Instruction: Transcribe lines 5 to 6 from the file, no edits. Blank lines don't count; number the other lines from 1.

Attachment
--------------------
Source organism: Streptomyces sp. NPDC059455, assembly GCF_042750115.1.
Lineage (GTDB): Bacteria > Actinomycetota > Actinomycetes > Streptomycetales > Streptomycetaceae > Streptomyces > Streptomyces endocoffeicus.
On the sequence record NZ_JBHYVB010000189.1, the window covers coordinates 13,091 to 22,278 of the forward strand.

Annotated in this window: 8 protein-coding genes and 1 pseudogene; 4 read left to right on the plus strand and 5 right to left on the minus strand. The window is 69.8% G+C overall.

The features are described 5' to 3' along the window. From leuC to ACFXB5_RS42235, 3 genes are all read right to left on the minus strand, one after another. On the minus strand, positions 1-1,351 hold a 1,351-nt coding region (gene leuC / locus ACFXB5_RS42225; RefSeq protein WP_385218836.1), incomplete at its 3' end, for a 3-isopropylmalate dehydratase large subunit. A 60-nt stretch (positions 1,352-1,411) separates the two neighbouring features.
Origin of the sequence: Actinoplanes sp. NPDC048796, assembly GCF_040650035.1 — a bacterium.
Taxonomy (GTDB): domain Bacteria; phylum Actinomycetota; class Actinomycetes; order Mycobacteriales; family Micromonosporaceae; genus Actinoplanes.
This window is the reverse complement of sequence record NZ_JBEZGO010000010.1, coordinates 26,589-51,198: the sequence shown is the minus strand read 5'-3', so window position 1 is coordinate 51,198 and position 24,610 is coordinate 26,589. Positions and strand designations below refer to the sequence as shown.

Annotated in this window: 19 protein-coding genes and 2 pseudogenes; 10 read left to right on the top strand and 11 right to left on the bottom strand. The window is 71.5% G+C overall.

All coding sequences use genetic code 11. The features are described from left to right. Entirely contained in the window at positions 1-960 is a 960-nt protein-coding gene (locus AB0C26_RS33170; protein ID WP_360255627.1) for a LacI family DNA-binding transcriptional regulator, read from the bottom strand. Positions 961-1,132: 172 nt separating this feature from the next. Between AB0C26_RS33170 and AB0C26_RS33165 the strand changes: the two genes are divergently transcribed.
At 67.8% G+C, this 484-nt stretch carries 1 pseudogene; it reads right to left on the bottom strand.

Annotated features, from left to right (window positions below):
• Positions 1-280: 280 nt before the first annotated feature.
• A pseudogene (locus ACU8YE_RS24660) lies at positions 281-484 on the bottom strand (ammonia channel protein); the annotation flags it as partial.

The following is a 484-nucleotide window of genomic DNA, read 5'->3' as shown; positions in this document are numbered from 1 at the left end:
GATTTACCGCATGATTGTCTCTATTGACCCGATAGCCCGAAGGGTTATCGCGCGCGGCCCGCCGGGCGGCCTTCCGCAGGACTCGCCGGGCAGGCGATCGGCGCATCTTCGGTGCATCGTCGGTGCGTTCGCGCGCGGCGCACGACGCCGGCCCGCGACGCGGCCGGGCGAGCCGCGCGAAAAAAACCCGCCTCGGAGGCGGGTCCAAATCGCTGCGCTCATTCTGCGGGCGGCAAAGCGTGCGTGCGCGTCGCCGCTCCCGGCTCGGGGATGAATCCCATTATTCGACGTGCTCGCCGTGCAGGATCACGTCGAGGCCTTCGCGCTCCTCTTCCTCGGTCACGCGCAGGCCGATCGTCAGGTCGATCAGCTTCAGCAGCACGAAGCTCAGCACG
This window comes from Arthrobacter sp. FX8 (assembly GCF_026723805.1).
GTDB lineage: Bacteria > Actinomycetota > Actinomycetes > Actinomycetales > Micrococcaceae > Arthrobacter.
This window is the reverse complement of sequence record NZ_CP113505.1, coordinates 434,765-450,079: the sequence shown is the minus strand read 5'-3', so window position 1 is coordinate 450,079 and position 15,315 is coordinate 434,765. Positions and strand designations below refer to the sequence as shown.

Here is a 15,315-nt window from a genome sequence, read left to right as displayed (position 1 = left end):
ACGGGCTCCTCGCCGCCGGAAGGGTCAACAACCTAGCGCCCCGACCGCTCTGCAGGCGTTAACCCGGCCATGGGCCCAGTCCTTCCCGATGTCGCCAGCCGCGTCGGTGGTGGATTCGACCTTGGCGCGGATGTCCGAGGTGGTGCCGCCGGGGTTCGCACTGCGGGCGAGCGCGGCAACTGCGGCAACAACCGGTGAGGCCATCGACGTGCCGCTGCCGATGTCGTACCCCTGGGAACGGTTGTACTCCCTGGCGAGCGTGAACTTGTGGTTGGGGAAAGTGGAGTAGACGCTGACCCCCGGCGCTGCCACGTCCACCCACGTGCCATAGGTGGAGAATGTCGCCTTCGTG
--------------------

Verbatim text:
The features are described 5' to 3' along the window. From leuC to ACFXB5_RS42235, 3 genes are all read right to left on the minus strand, one after another. On the minus strand, positions 1-1,351 hold a 1,351-nt coding region (gene leuC / locus ACFXB5_RS42225; RefSeq protein WP_385218836.1), incomplete at its 3' end, for a 3-isopropylmalate dehydratase large subunit. A 60-nt stretch (positions 1,352-1,411) separates the two neighbouring features.
Origin of the sequence: Actinoplanes sp. NPDC048796, assembly GCF_040650035.1 — a bacterium.